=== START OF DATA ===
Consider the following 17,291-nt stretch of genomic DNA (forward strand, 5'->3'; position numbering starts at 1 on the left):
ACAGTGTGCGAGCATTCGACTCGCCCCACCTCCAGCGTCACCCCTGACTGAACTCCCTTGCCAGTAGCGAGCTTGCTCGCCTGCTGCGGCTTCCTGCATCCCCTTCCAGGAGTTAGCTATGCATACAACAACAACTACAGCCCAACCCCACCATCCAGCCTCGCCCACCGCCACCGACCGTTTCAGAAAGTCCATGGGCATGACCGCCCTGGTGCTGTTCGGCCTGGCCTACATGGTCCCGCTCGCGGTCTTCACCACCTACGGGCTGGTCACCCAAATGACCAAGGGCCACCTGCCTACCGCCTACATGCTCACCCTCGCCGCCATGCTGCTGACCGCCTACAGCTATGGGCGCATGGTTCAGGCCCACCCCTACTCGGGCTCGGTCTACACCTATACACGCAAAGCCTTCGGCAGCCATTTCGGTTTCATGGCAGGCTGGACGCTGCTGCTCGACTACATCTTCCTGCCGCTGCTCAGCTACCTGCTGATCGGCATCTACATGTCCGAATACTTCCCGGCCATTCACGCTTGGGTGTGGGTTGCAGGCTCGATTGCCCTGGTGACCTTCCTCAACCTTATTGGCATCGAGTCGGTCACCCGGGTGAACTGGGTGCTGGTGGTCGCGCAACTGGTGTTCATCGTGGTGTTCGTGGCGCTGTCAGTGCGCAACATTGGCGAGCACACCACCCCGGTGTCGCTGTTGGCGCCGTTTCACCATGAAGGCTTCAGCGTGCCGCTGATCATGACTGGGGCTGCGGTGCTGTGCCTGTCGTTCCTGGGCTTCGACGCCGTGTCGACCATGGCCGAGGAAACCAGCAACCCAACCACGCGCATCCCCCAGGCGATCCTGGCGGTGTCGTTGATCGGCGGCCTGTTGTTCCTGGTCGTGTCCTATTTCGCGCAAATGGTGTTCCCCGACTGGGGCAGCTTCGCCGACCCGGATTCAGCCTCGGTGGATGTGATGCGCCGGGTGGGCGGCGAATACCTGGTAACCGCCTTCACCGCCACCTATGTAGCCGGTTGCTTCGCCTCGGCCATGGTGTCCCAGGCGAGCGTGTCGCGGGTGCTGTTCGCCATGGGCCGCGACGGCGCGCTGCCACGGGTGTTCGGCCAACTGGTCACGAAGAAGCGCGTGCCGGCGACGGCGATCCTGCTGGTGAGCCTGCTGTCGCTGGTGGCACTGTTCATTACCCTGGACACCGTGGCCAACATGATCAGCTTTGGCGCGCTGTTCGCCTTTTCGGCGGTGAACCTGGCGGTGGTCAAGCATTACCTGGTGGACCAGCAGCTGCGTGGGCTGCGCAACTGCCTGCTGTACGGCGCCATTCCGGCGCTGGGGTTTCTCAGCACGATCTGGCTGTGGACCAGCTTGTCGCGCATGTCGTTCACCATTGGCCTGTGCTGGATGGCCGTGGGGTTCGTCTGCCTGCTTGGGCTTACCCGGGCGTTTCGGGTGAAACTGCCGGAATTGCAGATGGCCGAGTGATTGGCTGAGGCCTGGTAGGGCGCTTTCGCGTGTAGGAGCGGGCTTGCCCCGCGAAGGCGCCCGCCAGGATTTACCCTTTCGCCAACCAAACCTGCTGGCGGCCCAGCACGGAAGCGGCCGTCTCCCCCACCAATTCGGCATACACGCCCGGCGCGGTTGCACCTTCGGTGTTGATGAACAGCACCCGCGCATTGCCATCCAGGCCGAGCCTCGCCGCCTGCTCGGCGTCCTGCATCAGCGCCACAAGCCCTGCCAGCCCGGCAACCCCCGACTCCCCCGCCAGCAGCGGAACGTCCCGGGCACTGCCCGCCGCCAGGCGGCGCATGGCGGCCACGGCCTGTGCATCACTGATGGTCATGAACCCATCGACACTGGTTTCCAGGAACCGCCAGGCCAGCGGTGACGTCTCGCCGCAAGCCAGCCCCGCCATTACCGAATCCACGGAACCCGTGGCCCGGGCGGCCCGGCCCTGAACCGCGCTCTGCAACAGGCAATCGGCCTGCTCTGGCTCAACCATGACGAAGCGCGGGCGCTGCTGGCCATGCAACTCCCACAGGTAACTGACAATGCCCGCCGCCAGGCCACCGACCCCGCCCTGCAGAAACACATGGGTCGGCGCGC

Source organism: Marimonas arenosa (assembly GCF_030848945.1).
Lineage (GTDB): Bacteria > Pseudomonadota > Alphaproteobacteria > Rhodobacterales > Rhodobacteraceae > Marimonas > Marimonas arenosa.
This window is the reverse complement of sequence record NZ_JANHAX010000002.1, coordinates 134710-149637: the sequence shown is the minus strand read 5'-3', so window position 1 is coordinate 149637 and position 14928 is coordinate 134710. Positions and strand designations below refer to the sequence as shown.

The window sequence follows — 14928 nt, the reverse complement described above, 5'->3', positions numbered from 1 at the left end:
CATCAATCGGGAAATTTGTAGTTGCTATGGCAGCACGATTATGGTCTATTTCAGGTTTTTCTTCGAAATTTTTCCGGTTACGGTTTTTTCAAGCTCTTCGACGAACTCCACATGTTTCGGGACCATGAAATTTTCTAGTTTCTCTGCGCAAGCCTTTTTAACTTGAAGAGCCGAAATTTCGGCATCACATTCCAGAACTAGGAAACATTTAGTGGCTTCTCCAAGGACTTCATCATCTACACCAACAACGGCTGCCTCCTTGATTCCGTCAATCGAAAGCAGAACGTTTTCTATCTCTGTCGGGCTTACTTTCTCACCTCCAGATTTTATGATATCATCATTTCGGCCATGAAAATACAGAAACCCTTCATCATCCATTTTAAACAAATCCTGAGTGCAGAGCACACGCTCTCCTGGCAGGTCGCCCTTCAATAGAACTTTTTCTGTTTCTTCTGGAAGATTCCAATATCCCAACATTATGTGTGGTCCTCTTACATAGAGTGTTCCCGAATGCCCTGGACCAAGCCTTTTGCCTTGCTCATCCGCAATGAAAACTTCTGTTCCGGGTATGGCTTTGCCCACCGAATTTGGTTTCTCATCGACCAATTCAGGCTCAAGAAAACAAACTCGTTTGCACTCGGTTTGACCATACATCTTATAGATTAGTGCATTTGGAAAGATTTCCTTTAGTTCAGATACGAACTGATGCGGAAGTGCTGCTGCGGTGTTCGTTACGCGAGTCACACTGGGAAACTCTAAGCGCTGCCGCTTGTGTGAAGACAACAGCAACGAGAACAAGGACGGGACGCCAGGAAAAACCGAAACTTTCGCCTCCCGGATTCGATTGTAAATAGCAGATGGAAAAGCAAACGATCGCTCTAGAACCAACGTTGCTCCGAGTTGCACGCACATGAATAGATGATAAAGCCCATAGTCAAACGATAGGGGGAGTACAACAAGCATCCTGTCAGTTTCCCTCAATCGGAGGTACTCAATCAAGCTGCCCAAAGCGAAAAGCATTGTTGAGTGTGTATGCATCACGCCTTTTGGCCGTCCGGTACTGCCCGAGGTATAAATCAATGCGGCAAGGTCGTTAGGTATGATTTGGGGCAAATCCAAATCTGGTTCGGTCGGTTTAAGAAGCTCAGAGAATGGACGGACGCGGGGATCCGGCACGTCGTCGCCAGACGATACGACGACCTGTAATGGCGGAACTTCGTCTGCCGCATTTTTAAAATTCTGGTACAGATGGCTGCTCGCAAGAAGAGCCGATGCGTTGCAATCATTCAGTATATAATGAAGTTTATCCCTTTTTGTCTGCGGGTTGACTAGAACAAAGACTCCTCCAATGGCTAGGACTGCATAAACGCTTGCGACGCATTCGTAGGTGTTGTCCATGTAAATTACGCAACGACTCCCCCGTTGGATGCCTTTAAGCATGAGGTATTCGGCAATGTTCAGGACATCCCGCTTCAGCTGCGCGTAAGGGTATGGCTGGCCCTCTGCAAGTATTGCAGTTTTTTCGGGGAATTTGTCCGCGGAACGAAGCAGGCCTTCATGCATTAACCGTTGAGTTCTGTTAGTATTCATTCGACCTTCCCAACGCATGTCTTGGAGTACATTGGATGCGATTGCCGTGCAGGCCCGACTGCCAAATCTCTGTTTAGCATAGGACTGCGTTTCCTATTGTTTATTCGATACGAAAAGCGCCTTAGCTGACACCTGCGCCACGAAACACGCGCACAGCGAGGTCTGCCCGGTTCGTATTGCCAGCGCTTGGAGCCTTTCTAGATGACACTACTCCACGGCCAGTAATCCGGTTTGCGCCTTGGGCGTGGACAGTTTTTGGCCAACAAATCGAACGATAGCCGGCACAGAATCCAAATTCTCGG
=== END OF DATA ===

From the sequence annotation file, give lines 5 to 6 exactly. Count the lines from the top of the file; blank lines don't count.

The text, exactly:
This window is the reverse complement of sequence record NZ_JANHAX010000002.1, coordinates 134710-149637: the sequence shown is the minus strand read 5'-3', so window position 1 is coordinate 149637 and position 14928 is coordinate 134710. Positions and strand designations below refer to the sequence as shown.

The window sequence follows — 14928 nt, the reverse complement described above, 5'->3', positions numbered from 1 at the left end: